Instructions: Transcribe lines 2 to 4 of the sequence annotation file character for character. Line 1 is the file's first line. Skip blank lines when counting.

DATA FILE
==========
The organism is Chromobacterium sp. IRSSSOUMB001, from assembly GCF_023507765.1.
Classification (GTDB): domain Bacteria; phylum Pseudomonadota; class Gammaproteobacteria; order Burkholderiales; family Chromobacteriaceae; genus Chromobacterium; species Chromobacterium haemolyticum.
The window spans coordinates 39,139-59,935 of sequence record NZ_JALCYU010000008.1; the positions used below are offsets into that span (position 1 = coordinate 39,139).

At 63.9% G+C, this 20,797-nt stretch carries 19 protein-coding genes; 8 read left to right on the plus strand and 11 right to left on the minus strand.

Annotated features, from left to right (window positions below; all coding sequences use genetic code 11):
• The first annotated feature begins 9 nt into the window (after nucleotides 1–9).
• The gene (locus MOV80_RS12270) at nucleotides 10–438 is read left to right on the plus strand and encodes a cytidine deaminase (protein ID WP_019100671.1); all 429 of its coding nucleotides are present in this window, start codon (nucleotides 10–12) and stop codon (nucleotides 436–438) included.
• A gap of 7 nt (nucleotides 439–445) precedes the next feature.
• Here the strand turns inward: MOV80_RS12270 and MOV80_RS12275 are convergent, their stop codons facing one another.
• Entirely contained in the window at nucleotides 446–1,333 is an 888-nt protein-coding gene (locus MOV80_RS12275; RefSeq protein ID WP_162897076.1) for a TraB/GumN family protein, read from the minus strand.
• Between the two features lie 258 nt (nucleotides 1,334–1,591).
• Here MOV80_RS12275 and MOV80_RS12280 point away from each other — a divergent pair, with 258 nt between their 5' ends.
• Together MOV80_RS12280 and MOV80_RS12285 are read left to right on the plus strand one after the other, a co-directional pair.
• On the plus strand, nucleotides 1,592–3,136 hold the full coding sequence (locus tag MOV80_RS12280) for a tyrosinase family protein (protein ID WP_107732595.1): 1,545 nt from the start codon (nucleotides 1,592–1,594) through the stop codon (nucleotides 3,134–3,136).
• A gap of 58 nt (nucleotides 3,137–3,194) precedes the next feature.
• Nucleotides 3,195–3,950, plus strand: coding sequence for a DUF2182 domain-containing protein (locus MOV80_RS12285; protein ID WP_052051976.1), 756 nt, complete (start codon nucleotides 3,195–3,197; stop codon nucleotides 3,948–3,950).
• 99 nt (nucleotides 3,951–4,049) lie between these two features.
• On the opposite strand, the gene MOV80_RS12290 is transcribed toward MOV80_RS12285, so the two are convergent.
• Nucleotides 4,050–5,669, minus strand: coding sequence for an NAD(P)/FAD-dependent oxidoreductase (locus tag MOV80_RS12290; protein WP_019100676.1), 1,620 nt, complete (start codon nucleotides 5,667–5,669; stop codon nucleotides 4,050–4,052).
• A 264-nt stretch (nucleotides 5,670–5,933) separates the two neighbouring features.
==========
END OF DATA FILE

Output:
Classification (GTDB): domain Bacteria; phylum Pseudomonadota; class Gammaproteobacteria; order Burkholderiales; family Chromobacteriaceae; genus Chromobacterium; species Chromobacterium haemolyticum.
The window spans coordinates 39,139-59,935 of sequence record NZ_JALCYU010000008.1; the positions used below are offsets into that span (position 1 = coordinate 39,139).

At 63.9% G+C, this 20,797-nt stretch carries 19 protein-coding genes; 8 read left to right on the plus strand and 11 right to left on the minus strand.